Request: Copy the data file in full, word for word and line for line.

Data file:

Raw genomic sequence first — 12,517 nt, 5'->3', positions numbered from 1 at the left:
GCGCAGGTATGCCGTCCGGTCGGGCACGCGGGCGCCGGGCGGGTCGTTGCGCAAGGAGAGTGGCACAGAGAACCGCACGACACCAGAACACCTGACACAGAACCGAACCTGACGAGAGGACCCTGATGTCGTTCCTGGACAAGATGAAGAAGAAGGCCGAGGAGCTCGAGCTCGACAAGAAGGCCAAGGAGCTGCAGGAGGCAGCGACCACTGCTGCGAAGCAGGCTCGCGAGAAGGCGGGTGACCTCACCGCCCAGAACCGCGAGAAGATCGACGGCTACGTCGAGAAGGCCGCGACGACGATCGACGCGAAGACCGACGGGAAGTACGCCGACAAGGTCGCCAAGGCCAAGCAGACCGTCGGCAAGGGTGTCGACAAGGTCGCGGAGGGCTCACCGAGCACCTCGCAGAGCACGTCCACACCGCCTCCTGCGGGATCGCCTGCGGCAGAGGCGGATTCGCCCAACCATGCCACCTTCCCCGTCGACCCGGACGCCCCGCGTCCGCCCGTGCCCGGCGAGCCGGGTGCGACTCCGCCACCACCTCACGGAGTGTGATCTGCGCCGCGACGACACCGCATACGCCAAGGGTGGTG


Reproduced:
Raw genomic sequence first — 12,517 nt, 5'->3', positions numbered from 1 at the left:
GCGCAGGTATGCCGTCCGGTCGGGCACGCGGGCGCCGGGCGGGTCGTTGCGCAAGGAGAGTGGCACAGAGAACCGCACGACACCAGAACACCTGACACAGAACCGAACCTGACGAGAGGACCCTGATGTCGTTCCTGGACAAGATGAAGAAGAAGGCCGAGGAGCTCGAGCTCGACAAGAAGGCCAAGGAGCTGCAGGAGGCAGCGACCACTGCTGCGAAGCAGGCTCGCGAGAAGGCGGGTGACCTCACCGCCCAGAACCGCGAGAAGATCGACGGCTACGTCGAGAAGGCCGCGACGACGATCGACGCGAAGACCGACGGGAAGTACGCCGACAAGGTCGCCAAGGCCAAGCAGACCGTCGGCAAGGGTGTCGACAAGGTCGCGGAGGGCTCACCGAGCACCTCGCAGAGCACGTCCACACCGCCTCCTGCGGGATCGCCTGCGGCAGAGGCGGATTCGCCCAACCATGCCACCTTCCCCGTCGACCCGGACGCCCCGCGTCCGCCCGTGCCCGGCGAGCCGGGTGCGACTCCGCCACCACCTCACGGAGTGTGATCTGCGCCGCGACGACACCGCATACGCCAAGGGTGGTG